As you can see in these two photos, she is rolling out some of the dough. First, she rolled out a piece to the 4 inch diameter. Then, after the dough rested, I called her back to roll a piece out the final size, which ends up being about 7 inches. I pulled back the cloth for the photos so you could see the round balls of dough, the small disks, and then the large pieces.
Once you have the dough all rolled out to its final size, it’s time to get them in the oven! Which you have totally heated for the past hour. Right? You need that oven good and hot, not just ‘preheated’ where it’s sort of at the temperature.
Yes, of course you did! Because you want those pitas to puff.
But wait, don’t put them in yet. Before you put them down on your baking stone or Lodge Cast Iron Pizza Pan (that’s what I have!), you are going to spray or brush them with water. Just the tops. Keep the bottoms dry since it becomes quite annoying to transfer the pitas if the bottoms are damp, and only the tops need to get wet down.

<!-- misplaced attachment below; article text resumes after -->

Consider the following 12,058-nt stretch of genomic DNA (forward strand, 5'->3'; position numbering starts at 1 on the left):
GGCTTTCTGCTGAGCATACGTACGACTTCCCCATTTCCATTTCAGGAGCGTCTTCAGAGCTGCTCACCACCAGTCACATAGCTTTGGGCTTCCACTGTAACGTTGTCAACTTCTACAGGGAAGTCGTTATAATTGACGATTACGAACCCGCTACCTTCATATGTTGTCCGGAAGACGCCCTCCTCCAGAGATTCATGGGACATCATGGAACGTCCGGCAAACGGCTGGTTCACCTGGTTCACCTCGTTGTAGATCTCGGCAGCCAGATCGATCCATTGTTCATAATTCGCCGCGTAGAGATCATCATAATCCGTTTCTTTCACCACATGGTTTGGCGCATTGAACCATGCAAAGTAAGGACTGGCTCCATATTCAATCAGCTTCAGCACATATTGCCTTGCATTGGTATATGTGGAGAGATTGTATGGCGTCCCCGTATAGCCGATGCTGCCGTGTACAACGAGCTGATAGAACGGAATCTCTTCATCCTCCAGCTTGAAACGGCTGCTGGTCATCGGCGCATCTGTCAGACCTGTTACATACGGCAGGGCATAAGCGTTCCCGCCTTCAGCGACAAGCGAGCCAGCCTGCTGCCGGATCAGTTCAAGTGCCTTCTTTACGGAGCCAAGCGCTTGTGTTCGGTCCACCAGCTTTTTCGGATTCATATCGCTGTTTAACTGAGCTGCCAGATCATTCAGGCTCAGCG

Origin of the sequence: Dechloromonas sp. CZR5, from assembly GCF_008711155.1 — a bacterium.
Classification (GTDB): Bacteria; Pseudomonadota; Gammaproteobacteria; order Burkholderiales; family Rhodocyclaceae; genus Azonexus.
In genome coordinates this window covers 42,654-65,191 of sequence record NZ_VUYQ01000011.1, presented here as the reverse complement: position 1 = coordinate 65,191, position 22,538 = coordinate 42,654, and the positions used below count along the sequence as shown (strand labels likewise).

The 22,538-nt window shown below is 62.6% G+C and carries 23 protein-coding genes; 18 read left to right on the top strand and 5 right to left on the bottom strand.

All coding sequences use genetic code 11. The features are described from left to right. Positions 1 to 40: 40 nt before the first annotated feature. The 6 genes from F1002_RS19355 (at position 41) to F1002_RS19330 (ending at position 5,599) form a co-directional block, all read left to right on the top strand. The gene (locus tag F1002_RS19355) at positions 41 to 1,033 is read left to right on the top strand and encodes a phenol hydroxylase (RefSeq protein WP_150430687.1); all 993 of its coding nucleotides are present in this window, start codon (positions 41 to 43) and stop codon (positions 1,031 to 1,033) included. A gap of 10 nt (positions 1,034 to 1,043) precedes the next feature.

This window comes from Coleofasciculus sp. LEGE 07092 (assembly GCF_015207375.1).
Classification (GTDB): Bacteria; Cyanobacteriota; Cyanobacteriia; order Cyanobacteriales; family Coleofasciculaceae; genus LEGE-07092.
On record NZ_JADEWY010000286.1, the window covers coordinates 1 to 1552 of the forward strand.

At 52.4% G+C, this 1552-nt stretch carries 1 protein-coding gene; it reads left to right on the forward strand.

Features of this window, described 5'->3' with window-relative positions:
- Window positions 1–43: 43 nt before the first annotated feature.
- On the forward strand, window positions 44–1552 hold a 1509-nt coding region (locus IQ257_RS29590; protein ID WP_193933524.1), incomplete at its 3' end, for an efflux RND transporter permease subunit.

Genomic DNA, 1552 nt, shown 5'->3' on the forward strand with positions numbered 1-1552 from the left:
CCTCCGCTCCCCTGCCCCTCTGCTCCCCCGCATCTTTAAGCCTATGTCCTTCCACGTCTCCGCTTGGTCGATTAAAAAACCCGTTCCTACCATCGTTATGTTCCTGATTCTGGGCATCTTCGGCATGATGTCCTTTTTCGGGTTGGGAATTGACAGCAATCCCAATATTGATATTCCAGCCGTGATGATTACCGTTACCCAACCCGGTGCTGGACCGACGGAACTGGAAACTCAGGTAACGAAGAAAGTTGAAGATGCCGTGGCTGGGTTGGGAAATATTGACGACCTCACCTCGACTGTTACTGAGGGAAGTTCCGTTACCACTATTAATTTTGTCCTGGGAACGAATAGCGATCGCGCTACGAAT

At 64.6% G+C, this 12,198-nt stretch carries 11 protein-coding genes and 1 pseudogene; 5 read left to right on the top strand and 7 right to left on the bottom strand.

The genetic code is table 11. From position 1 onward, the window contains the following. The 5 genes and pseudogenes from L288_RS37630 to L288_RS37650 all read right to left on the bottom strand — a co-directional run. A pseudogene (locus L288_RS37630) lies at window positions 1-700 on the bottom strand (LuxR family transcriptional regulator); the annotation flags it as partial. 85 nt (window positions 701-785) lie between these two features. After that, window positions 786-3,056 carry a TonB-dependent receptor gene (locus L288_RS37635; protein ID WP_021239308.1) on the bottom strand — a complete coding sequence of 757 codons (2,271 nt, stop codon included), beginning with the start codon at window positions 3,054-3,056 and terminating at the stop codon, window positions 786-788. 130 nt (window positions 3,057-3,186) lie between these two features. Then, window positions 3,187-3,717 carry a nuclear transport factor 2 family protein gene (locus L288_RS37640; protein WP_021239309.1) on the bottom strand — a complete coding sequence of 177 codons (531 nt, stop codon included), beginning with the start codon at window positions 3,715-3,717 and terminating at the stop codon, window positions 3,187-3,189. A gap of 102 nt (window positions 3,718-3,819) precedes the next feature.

Why are you doing this? Because you want those pitas to puff. 🙂
Really. It’s important and useful to wet down the tops before you bake them. If I don’t use water, I get about half of my pitas puffing and making that wonderful pocket we all want. When I use water? Every one. Every pita I’ve made since I tried the water trick has puffed.
Ahhh. Just look at that beautiful pocket!
It’s ready to be filled with all sorts of yummy foods. Maybe a little chopped Greek salad? Or how about some Greek meatballs and rice? Or some thinly sliced grilled butterflied leg of lamb? Whatever you put in it, just know it’s going to taste even better since you are wrapping your dinner around a yummy homemade Greek pita bread.